Paul Monahan has seen his fair share of action. His well-earned reputation as a tough-living night owl, Paul is uniquely placed to carry on the legacy of Norman "Sailor Jerry" Collins as well as the 92 proof Rum that bears his name. Originally hailing from Boston, Paul now works as Sailor Jerry's Brand Ambassador. Paul has developed and expanded his craft within the world of mixology. This drive to be imaginative with spirits and develop engaging events has brought him to New York, where he continues to embody the spirit he finds in dive bars, cocktails bars, tattoo parlors and motorcycle shops.
You are fifty square miles of bittersweet emotion.
When the sun is out, your streets bustle with commuters rushing for trains and meetings - not to mention the duck boats and freedom trail walkers. Horns from cavalier drivers play honky tonk. Your eyes see beautiful old buildings surrounded by green grass and turning foliage.
After sunset, everyone rushes toward the quickest watered down draft and local sports bar. Lines into clubs and bars are filled with patrons practicing all manners and styles of cultural regression. Sirens from cavalier police officers and city officials plague your ears. The night's streets are welcoming, but also unforgiving.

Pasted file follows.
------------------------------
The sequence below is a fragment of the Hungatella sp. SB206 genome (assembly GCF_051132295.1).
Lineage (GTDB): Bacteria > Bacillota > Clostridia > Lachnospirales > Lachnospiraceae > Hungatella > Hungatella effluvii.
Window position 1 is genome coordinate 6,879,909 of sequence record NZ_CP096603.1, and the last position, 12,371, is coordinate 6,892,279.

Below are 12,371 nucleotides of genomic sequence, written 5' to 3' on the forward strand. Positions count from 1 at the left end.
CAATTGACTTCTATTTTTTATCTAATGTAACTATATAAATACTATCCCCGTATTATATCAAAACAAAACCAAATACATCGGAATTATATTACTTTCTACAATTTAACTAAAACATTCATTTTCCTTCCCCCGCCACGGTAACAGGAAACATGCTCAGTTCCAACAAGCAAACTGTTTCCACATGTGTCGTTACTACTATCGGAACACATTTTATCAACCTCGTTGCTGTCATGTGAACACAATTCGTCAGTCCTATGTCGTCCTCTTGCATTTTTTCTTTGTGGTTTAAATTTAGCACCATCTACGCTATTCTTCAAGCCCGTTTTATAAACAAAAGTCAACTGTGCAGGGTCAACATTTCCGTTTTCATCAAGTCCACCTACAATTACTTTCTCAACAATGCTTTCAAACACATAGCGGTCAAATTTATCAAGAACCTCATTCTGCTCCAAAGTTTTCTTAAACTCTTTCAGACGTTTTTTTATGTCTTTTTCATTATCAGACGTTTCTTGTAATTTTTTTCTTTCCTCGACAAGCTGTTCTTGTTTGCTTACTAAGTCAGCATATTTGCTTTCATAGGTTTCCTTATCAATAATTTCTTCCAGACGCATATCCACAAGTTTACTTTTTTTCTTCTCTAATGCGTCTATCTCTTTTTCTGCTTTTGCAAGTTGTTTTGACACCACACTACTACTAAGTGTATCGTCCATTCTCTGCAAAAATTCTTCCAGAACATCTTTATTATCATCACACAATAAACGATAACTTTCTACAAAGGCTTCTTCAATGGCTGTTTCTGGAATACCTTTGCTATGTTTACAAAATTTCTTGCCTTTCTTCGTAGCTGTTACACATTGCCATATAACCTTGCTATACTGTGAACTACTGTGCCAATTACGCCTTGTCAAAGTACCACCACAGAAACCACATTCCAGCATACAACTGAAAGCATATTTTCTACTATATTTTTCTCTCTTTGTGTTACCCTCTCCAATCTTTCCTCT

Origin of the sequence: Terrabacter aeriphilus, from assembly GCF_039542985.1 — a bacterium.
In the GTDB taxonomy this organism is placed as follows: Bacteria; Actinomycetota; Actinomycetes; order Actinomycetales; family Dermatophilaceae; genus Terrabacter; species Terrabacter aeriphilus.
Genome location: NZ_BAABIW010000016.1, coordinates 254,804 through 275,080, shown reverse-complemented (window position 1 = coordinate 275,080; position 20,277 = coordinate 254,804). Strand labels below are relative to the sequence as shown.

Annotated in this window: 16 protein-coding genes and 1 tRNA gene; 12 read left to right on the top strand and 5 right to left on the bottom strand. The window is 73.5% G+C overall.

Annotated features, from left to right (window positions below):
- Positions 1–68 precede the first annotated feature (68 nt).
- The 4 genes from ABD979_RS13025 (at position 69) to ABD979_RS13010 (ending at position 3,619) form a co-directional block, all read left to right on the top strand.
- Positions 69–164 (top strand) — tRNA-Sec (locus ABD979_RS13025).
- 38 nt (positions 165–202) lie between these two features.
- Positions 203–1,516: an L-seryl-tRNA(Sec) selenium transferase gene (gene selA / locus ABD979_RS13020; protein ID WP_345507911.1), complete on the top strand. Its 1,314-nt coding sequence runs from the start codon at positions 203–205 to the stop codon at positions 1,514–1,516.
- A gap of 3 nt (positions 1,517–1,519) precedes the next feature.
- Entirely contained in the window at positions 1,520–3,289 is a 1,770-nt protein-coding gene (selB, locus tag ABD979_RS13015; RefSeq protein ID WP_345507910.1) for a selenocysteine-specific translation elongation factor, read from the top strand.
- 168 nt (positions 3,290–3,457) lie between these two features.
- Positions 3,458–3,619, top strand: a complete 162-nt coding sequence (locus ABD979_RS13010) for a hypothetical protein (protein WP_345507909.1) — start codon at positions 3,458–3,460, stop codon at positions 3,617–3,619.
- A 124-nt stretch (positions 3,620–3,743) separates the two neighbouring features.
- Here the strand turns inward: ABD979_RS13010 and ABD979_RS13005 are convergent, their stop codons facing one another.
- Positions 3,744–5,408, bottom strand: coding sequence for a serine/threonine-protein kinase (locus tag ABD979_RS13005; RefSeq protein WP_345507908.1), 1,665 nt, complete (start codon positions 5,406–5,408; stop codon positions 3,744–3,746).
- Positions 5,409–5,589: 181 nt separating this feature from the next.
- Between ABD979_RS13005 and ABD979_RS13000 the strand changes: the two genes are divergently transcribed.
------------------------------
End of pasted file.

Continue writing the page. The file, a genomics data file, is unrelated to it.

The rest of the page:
After working for a decade in your bustling bars, I miss that singular darkness.
I miss the die-hard sports fans that have never played a competitive sport in their lives. I miss the intoxicated faces selling their souls to get into mediocre drinking establishments. I miss the pretentious city officials attempting to crack down on underage drinking and fire codes. I miss the single-serving friends claiming false promises to get through your doors. I miss the cold weather bringing in five hundred jackets but no where to put them. I miss the quiet nights at the bar when the thriving local sports teams are in the playoffs. I miss after-hours card games full of bartenders and club managers. I miss sleeping all day during the winter months and seeing only two hours of daylight before work. I miss telling myself I didn't care what time I got home that night, I was going to get up before noon.
I miss taking the red line home in the morning after work and watching commuters start their days. I miss watching the city repeat itself every night, where commuters and city dwellers drink like there is no tomorrow. I miss their attempt at an escape from their next Monday.
Today, I spend over 75 percent of my time on the road, in planes, in hotels and, naturally, in bars. Regardless of the time zone or latitude location, I still see the same faces, efforts, and intentions as I did the past ten years.
Still, I am forever grateful to have been shaped by the toughness of Boston.